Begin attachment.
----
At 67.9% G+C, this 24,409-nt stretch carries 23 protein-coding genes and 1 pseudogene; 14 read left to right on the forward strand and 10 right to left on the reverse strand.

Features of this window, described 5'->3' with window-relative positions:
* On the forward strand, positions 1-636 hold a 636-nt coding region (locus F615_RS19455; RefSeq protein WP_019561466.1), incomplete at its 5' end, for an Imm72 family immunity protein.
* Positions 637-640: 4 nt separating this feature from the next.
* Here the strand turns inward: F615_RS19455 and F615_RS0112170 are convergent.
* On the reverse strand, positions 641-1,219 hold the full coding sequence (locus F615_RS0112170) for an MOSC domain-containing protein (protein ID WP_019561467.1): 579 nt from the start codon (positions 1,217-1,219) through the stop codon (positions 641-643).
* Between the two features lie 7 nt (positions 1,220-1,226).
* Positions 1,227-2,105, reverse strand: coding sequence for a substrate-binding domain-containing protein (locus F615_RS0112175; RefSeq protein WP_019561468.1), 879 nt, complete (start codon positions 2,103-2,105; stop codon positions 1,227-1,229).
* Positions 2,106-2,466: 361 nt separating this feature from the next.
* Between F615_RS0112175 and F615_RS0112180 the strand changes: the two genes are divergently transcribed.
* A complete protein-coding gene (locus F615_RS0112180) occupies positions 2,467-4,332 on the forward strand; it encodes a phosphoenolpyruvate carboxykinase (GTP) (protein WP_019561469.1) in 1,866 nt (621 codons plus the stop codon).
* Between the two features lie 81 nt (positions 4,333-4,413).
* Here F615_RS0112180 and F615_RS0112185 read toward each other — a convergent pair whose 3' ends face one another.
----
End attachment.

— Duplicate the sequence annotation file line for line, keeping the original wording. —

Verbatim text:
At 67.9% G+C, this 24,409-nt stretch carries 23 protein-coding genes and 1 pseudogene; 14 read left to right on the forward strand and 10 right to left on the reverse strand.

Features of this window, described 5'->3' with window-relative positions:
* On the forward strand, positions 1-636 hold a 636-nt coding region (locus F615_RS19455; RefSeq protein WP_019561466.1), incomplete at its 5' end, for an Imm72 family immunity protein.
* Positions 637-640: 4 nt separating this feature from the next.
* Here the strand turns inward: F615_RS19455 and F615_RS0112170 are convergent.
* On the reverse strand, positions 641-1,219 hold the full coding sequence (locus F615_RS0112170) for an MOSC domain-containing protein (protein ID WP_019561467.1): 579 nt from the start codon (positions 1,217-1,219) through the stop codon (positions 641-643).
* Between the two features lie 7 nt (positions 1,220-1,226).
* Positions 1,227-2,105, reverse strand: coding sequence for a substrate-binding domain-containing protein (locus F615_RS0112175; RefSeq protein WP_019561468.1), 879 nt, complete (start codon positions 2,103-2,105; stop codon positions 1,227-1,229).
* Positions 2,106-2,466: 361 nt separating this feature from the next.
* Between F615_RS0112175 and F615_RS0112180 the strand changes: the two genes are divergently transcribed.
* A complete protein-coding gene (locus F615_RS0112180) occupies positions 2,467-4,332 on the forward strand; it encodes a phosphoenolpyruvate carboxykinase (GTP) (protein WP_019561469.1) in 1,866 nt (621 codons plus the stop codon).
* Between the two features lie 81 nt (positions 4,333-4,413).
* Here F615_RS0112180 and F615_RS0112185 read toward each other — a convergent pair whose 3' ends face one another.